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Submitted by jdp on Thu, 01/06/2022 - 09:00 am

The parable of the boiling frog holds that if you drop the frog into boiling water it will do everything possible to get out immediately and avoid being cooked alive. On the other hand, if you gently place the frog into a pot with water at room temperature it will stay calm. Then, as you very gradually turn up the heat, the amphibian will get ever groggier until the water reaches the boiling point and kills it. The frog parable/metaphor has been employed many times in many ways to reflect human tendencies to be able to accept and adapt to minor incremental changes (or to not even notice them) until finally some threshold is reached whereby we realize things have, not to put to fine a point on it, gone to shit. The frog is boiled.

In terms of actual biology and frog behavior there is no evidence that the parable is accurate. But as a metaphor for out perceptions, it is often right on target.

Recently, in dealing with an elderly relative who has become virtually helpless, I thought that I would never let myself get that way, and told my wife to take action if I did. But it is not like you simply wake up one morning and your memory is gone, your hearing is shot, you can’t move around without a wheelchair or walker, and other things that I won’t mention have set in. It happens little by little, and maybe you don’t even notice it on a day-to-day basis, and if you do, you just deal with it. And then, over the course of just a few years, it is too late. You no longer have the wherewithal to punch your own ticket, and you can’t really ask a loved one to do it for you, especially when they can’t even be sure you’re in your right mind when you ask.

The frog parable is apt in many cases of adapting or surrendering to human impacts on the environment. Take urban sprawl—every year the air gets just a bit dirtier, the traffic gets a little worse, the infrastructure is strained a bit more, and then you have southern California. Or Atlanta. Or Houston. Or Washington. And so on, ad infinitem.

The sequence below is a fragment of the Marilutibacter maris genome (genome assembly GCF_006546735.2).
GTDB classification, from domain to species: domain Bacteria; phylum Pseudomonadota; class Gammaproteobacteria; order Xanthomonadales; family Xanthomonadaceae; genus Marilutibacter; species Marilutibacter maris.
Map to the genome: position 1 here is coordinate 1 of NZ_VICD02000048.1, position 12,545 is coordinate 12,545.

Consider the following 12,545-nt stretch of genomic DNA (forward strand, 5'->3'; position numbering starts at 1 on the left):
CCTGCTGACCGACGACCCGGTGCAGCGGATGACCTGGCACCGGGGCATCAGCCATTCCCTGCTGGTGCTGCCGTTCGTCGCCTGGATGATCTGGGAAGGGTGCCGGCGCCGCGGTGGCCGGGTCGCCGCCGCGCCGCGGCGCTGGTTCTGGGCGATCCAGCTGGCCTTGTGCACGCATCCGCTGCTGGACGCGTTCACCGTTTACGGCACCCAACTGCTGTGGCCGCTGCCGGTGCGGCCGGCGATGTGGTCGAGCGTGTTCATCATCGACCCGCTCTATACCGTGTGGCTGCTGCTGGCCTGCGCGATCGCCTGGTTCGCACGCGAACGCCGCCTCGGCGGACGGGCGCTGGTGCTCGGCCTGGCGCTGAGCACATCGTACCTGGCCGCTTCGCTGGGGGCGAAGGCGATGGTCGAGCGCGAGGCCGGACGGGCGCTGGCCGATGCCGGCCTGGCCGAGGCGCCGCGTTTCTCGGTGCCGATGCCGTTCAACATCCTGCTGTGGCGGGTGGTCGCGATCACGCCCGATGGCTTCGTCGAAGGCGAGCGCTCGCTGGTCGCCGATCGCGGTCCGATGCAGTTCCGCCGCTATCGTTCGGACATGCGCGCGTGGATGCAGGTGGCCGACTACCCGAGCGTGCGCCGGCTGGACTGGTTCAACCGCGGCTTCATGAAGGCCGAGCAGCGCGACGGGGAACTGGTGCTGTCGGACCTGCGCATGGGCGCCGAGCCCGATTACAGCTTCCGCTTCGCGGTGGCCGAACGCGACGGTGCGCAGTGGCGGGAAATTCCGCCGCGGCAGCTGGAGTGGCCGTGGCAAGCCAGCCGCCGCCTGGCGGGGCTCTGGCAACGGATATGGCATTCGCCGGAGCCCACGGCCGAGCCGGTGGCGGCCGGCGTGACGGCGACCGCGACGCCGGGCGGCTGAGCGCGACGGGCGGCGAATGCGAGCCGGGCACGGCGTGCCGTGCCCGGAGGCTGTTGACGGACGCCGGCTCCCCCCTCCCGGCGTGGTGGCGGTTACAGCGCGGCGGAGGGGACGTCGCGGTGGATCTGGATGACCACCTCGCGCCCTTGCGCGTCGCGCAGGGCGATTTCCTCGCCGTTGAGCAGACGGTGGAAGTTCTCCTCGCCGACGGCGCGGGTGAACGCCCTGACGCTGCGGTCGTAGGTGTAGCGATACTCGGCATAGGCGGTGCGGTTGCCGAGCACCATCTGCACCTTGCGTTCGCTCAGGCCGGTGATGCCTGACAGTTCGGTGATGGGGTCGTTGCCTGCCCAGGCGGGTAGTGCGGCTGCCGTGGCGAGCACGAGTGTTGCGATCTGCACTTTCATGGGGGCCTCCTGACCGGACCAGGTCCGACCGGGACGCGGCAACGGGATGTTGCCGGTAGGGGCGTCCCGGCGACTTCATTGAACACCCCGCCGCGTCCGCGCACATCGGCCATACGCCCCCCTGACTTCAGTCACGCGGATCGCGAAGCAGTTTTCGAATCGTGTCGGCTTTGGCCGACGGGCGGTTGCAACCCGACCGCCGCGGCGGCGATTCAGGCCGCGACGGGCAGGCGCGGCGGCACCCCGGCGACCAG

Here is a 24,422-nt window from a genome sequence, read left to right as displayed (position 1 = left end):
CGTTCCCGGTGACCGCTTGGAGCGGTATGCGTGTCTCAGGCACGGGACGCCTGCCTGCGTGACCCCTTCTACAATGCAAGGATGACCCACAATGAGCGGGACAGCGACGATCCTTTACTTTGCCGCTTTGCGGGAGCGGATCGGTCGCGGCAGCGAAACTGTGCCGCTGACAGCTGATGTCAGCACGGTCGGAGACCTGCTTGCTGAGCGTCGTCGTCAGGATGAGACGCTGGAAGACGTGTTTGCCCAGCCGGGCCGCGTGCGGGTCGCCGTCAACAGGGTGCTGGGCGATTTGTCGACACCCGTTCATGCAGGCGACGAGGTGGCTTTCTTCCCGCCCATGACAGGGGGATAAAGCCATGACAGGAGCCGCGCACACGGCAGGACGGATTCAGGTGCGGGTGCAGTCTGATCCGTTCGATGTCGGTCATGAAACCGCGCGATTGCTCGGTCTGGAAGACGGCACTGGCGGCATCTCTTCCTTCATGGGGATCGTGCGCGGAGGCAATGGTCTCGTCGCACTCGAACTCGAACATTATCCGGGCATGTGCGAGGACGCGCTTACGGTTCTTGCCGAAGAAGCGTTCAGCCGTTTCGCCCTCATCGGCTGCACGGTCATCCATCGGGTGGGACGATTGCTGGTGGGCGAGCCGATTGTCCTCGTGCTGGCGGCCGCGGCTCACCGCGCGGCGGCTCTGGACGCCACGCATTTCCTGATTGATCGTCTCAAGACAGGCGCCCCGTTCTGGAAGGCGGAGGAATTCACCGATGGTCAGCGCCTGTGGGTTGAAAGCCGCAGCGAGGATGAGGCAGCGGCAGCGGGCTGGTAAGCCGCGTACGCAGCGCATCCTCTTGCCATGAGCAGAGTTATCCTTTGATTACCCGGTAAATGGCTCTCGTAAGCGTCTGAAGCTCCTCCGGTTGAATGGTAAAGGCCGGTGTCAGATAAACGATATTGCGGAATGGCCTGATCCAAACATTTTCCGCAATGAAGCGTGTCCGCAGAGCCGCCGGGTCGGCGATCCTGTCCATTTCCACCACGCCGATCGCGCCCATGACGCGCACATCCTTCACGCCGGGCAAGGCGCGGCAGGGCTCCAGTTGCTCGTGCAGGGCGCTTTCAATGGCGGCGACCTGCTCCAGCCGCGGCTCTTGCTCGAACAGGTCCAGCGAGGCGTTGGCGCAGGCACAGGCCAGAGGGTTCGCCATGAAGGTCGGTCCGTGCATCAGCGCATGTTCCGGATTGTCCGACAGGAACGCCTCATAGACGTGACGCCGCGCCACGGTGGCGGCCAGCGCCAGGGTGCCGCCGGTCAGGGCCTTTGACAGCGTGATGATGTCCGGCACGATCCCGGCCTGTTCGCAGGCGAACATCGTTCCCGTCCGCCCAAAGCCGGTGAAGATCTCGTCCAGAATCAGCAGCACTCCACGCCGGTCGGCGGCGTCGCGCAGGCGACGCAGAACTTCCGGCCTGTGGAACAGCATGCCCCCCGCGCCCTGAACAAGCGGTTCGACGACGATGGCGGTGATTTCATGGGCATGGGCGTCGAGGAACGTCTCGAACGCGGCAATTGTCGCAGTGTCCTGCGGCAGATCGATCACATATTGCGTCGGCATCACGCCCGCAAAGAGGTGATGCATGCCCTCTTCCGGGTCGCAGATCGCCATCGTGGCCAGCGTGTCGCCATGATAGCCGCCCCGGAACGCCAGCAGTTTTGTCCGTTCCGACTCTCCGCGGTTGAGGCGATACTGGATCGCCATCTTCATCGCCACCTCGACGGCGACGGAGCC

We need to keep the parable in mind as we study, plan for, and actually adapt to climate change. It is happening now, has been going on for a while, and will continue. Some changes will be incremental and more-or-less gradual—ocean temperatures increase, crop yields rise or fall, biogeographic ranges expand or contract, sea-level creeps up, etc. But sooner or later the metaphorical boiling point is reached. The ocean doesn’t just get warmer, but tips into a new normal with respect to tropical cyclone regimes or global thermohaline circulation. Crop yields don’t just change, but whole agricultural systems become untenable (or newly tenable). Species don’t just spread or contract their ranges, but invade vast new territories or decline to local extinctions. Water levels don’t just creep up, but trigger geomorphological and ecological regime shifts.

These transformational boiling points do not occur just in response to major global environmental changes or to human impacts on the environment. They are how nature works. In my recent Landscape Evolution book I put this in terms of TREE: Transformational, Reciprocal, Emergent Evolution. The transformational term reflects the fact that Earth systems change over time by transforming, by changing states. Geomorphological, pedological, ecological, and hydrological systems are all governed by thresholds. In many cases these thresholds correspond to tipping points, regime shifts, and wholesale transformations—sea ice to open water; savannah to desert; freshwater to saltwater; eutrophic to oligotrophic; farmlands to badlands, etc., etc. As it gets hotter, colder, wetter, drier, stormier, and so on sooner or later biological, ecological, or physical thresholds will be crossed. Transformations will occur.

If you doubt that major transformations can take place under our noses in a couple of generations, or a single lifetime, I suggest Jack Davis’ book The Gulf, about the Gulf of Mexico and its coastal zones. Or for a similar example closer to (my) home, Glenn Lawson’s Troubled Waters (Hadnot Creek Books, 1990). It doesn’t take a strip mine or a nuclear meltdown or an armada of excavators and paving machines to transform a system.

So what does this mean for Homo sapiens? First, we need to recognize that transformations will happen (and are happening: for many examples, see the regime shifts database). Second, we need to better understand when and how these state changes happen, so that we can anticipate them. Many will be unavoidable, but some may be so damaging that they need to be mitigated (and some we may want to embrace or encourage). Third, we need to think in terms of adaptation and fostering our own transformations, as opposed to just attempting resist climate-fueled changes or try to put things back as they were. This was the theme of a previous post.